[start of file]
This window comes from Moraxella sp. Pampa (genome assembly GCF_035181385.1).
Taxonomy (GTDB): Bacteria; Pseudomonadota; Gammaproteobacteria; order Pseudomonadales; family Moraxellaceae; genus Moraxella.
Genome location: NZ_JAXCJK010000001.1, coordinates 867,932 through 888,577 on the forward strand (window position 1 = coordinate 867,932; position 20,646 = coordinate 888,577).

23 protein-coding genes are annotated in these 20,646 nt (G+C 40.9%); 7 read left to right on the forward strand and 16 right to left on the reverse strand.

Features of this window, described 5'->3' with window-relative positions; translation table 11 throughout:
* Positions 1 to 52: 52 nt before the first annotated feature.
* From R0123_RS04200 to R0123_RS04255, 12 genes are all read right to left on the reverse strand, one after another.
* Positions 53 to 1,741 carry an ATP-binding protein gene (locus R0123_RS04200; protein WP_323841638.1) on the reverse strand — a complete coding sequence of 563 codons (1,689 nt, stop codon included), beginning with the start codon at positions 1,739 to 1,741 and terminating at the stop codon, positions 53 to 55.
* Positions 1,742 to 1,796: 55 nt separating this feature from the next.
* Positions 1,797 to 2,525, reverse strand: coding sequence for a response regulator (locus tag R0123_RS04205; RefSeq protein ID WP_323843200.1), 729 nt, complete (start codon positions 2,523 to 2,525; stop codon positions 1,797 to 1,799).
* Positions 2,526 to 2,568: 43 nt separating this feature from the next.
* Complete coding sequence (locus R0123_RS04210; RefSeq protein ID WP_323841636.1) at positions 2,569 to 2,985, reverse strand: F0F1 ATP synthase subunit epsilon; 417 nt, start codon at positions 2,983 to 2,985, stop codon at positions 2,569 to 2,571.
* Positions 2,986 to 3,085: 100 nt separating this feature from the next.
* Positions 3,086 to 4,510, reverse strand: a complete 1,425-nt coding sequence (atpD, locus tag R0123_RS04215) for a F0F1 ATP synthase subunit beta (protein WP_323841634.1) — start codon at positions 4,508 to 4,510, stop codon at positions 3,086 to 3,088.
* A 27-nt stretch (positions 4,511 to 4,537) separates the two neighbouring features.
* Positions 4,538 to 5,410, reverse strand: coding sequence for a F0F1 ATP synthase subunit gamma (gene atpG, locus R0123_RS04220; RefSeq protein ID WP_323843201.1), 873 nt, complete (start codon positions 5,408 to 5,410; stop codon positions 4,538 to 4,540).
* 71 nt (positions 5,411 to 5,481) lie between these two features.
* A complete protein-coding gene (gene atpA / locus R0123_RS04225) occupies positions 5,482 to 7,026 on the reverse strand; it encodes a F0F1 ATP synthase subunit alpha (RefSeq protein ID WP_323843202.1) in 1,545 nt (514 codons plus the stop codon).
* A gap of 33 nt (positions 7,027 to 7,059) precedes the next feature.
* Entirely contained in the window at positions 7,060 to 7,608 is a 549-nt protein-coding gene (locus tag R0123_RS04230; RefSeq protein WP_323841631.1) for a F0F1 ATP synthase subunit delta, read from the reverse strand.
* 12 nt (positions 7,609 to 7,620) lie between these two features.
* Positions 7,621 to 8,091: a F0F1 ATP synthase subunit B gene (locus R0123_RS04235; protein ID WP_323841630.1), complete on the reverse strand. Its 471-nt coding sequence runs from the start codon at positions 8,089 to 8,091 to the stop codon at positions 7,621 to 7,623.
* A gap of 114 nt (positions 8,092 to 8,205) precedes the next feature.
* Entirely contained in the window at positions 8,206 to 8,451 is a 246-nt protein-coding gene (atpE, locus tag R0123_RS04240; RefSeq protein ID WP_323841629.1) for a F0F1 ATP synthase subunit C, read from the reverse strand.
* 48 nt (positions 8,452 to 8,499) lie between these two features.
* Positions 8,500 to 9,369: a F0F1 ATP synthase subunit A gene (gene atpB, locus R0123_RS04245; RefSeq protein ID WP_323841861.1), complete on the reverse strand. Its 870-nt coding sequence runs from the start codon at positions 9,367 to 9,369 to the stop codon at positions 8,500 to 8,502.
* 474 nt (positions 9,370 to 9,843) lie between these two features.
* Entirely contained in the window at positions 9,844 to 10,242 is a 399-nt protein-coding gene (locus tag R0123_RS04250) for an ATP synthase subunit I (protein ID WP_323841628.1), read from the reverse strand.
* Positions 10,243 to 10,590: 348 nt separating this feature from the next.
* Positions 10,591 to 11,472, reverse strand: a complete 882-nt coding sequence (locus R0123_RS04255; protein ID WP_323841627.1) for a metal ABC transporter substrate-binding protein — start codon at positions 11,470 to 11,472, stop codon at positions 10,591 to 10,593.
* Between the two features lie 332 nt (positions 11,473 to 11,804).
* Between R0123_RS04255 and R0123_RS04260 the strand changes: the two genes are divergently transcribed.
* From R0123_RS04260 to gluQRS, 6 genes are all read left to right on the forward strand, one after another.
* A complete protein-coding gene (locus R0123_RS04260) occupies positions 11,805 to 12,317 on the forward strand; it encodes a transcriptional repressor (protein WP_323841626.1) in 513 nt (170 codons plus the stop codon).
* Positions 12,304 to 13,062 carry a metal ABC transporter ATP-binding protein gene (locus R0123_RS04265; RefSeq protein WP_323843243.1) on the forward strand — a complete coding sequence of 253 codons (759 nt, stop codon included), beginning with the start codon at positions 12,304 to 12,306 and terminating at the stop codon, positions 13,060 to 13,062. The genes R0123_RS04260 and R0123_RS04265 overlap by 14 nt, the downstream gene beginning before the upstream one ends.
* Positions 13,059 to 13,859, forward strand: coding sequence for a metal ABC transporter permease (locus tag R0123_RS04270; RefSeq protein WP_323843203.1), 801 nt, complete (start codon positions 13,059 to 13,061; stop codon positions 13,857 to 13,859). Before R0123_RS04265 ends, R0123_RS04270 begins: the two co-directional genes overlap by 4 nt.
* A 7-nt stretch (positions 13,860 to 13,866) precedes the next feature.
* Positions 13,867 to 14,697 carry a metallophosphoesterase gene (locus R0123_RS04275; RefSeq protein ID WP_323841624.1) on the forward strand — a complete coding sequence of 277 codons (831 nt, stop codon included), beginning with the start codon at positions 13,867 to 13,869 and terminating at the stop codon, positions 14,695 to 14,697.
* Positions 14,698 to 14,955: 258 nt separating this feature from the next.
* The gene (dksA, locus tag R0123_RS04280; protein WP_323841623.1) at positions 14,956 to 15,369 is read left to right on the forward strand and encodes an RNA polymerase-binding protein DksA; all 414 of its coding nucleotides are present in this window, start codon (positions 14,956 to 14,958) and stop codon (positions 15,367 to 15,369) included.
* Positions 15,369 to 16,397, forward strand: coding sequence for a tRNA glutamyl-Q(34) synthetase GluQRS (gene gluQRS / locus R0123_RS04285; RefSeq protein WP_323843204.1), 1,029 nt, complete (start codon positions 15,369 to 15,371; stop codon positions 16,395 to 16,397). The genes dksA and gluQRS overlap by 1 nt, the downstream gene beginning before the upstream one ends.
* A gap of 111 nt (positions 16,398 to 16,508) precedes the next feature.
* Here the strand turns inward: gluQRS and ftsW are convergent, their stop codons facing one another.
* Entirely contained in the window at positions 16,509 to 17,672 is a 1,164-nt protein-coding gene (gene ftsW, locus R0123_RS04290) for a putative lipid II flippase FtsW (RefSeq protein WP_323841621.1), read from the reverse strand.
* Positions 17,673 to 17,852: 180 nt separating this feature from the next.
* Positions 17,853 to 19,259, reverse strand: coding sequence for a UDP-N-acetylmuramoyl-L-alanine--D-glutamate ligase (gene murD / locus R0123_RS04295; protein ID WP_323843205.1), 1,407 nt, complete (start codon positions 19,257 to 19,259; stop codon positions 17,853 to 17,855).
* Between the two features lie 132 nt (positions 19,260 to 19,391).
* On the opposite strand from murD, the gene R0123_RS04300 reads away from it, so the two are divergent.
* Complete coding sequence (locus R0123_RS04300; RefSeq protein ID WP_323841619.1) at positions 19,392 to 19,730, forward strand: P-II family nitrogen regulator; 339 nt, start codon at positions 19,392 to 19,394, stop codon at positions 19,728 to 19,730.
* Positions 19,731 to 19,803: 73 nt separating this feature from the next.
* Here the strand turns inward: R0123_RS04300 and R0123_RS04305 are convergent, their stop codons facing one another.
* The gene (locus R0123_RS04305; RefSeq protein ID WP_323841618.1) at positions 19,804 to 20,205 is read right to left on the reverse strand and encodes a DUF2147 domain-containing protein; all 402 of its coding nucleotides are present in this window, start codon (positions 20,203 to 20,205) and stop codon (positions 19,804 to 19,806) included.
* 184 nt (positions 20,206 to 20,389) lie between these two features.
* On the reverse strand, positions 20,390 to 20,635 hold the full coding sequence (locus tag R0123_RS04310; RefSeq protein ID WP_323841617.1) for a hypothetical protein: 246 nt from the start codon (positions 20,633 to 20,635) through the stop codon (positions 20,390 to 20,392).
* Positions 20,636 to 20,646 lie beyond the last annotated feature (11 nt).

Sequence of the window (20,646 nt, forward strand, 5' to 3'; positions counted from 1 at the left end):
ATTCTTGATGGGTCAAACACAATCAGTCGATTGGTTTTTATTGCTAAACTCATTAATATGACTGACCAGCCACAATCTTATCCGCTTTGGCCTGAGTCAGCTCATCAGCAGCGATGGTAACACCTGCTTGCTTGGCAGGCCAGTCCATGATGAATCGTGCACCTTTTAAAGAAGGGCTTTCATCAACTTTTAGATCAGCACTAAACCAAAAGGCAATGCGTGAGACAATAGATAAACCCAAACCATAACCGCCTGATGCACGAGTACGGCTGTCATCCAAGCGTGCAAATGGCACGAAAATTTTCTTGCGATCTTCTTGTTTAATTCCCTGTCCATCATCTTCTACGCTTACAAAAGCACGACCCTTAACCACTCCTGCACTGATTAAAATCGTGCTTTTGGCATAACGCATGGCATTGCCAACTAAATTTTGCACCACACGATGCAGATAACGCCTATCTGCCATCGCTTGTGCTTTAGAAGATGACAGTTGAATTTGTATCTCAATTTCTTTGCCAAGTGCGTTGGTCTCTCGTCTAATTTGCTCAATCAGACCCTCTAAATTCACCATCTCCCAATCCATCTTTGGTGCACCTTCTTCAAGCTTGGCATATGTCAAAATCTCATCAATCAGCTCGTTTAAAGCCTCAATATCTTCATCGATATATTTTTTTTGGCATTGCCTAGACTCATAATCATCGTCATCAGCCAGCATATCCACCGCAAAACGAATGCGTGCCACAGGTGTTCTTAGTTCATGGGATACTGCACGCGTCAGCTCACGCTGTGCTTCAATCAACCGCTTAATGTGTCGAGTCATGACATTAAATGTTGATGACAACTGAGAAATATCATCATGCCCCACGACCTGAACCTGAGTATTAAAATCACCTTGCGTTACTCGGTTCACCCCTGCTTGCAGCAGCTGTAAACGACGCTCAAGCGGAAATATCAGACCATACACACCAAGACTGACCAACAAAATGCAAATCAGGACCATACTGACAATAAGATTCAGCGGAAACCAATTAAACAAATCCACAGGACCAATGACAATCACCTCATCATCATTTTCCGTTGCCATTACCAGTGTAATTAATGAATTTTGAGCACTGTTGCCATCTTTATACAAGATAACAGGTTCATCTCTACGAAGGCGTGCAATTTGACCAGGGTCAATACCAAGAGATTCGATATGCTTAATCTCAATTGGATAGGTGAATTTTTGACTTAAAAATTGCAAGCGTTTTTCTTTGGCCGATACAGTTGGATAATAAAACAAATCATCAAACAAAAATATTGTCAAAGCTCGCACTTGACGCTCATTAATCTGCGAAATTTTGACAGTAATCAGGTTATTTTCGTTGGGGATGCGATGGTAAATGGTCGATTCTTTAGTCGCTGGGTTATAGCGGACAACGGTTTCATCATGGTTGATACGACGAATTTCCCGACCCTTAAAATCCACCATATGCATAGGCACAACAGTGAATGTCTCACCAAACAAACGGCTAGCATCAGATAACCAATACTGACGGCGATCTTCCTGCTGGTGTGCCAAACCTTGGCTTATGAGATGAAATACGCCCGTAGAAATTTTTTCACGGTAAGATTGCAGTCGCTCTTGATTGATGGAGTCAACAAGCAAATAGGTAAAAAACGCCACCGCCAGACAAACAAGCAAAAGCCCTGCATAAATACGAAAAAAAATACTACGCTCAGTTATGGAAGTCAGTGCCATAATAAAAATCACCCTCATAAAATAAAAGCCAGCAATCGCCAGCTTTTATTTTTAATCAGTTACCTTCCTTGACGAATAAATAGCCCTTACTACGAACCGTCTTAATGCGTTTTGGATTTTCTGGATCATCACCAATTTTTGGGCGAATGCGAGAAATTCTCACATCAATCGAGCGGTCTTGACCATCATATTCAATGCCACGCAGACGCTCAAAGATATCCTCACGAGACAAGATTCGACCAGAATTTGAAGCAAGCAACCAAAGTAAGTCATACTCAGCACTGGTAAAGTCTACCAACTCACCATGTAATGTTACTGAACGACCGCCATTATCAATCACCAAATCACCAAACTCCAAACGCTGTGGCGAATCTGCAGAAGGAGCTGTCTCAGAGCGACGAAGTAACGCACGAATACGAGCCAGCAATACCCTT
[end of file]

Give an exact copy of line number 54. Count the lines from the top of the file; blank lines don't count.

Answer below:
* On the reverse strand, positions 20,390 to 20,635 hold the full coding sequence (locus tag R0123_RS04310; RefSeq protein ID WP_323841617.1) for a hypothetical protein: 246 nt from the start codon (positions 20,633 to 20,635) through the stop codon (positions 20,390 to 20,392).